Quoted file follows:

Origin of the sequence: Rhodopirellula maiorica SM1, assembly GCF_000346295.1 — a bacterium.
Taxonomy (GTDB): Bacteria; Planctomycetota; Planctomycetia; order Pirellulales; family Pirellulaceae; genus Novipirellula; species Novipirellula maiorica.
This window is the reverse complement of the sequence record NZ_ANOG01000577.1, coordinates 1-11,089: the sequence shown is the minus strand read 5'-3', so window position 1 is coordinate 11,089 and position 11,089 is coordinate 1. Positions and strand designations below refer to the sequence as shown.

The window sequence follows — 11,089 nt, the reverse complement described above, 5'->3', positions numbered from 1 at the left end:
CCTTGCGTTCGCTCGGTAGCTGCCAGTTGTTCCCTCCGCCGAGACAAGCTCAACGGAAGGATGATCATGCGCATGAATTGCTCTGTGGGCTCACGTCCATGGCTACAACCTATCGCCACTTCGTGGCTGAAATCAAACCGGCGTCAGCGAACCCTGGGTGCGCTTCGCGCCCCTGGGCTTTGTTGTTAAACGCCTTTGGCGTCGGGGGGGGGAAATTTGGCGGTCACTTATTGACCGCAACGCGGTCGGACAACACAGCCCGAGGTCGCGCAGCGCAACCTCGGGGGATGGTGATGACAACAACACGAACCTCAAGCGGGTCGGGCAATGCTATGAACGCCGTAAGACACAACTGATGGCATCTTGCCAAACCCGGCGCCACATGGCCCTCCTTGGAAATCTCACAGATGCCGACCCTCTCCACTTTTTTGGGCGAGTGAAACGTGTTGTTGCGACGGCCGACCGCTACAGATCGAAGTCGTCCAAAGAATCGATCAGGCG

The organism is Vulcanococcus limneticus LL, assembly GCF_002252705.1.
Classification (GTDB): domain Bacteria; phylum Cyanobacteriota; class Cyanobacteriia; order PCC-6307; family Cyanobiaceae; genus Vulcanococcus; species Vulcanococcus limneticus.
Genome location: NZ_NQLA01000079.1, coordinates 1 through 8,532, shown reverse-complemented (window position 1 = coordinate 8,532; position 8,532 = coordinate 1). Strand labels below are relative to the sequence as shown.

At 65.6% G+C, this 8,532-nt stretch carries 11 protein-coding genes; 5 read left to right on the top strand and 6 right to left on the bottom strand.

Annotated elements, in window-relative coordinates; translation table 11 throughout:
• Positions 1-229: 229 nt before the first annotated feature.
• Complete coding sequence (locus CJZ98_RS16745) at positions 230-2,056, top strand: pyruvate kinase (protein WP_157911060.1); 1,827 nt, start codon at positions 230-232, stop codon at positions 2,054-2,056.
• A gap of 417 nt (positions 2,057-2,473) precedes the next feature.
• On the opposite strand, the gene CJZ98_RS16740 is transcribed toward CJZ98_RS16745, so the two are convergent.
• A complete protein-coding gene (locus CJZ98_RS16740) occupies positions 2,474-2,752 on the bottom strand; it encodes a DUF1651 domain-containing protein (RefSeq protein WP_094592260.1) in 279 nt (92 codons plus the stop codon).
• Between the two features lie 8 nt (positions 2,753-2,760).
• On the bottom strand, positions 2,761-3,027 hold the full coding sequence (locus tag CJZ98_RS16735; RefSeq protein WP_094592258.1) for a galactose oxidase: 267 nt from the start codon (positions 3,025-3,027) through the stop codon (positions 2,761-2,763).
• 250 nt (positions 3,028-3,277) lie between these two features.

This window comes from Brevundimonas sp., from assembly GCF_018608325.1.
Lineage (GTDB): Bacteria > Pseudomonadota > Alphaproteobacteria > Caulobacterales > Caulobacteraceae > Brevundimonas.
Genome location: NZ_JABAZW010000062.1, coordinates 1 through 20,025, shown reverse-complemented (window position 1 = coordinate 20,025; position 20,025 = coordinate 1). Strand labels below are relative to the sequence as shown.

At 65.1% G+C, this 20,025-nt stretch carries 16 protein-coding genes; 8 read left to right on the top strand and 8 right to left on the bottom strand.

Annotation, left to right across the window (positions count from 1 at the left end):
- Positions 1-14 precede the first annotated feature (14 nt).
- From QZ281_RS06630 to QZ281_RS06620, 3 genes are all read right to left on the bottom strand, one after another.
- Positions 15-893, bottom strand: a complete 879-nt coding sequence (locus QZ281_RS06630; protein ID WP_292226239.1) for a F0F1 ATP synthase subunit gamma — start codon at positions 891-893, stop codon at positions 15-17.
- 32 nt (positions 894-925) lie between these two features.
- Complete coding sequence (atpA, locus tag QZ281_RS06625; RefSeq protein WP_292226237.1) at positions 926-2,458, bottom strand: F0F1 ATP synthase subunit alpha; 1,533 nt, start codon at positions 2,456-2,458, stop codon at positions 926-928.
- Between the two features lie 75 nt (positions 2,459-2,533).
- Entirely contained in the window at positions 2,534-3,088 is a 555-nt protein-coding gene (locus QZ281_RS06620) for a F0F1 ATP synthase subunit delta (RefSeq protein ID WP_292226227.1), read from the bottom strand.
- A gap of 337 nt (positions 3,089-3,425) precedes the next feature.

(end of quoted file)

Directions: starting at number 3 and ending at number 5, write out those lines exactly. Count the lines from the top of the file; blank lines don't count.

This window is the reverse complement of the sequence record NZ_ANOG01000577.1, coordinates 1-11,089: the sequence shown is the minus strand read 5'-3', so window position 1 is coordinate 11,089 and position 11,089 is coordinate 1. Positions and strand designations below refer to the sequence as shown.

The window sequence follows — 11,089 nt, the reverse complement described above, 5'->3', positions numbered from 1 at the left end:
CCTTGCGTTCGCTCGGTAGCTGCCAGTTGTTCCCTCCGCCGAGACAAGCTCAACGGAAGGATGATCATGCGCATGAATTGCTCTGTGGGCTCACGTCCATGGCTACAACCTATCGCCACTTCGTGGCTGAAATCAAACCGGCGTCAGCGAACCCTGGGTGCGCTTCGCGCCCCTGGGCTTTGTTGTTAAACGCCTTTGGCGTCGGGGGGGGGAAATTTGGCGGTCACTTATTGACCGCAACGCGGTCGGACAACACAGCCCGAGGTCGCGCAGCGCAACCTCGGGGGATGGTGATGACAACAACACGAACCTCAAGCGGGTCGGGCAATGCTATGAACGCCGTAAGACACAACTGATGGCATCTTGCCAAACCCGGCGCCACATGGCCCTCCTTGGAAATCTCACAGATGCCGACCCTCTCCACTTTTTTGGGCGAGTGAAACGTGTTGTTGCGACGGCCGACCGCTACAGATCGAAGTCGTCCAAAGAATCGATCAGGCG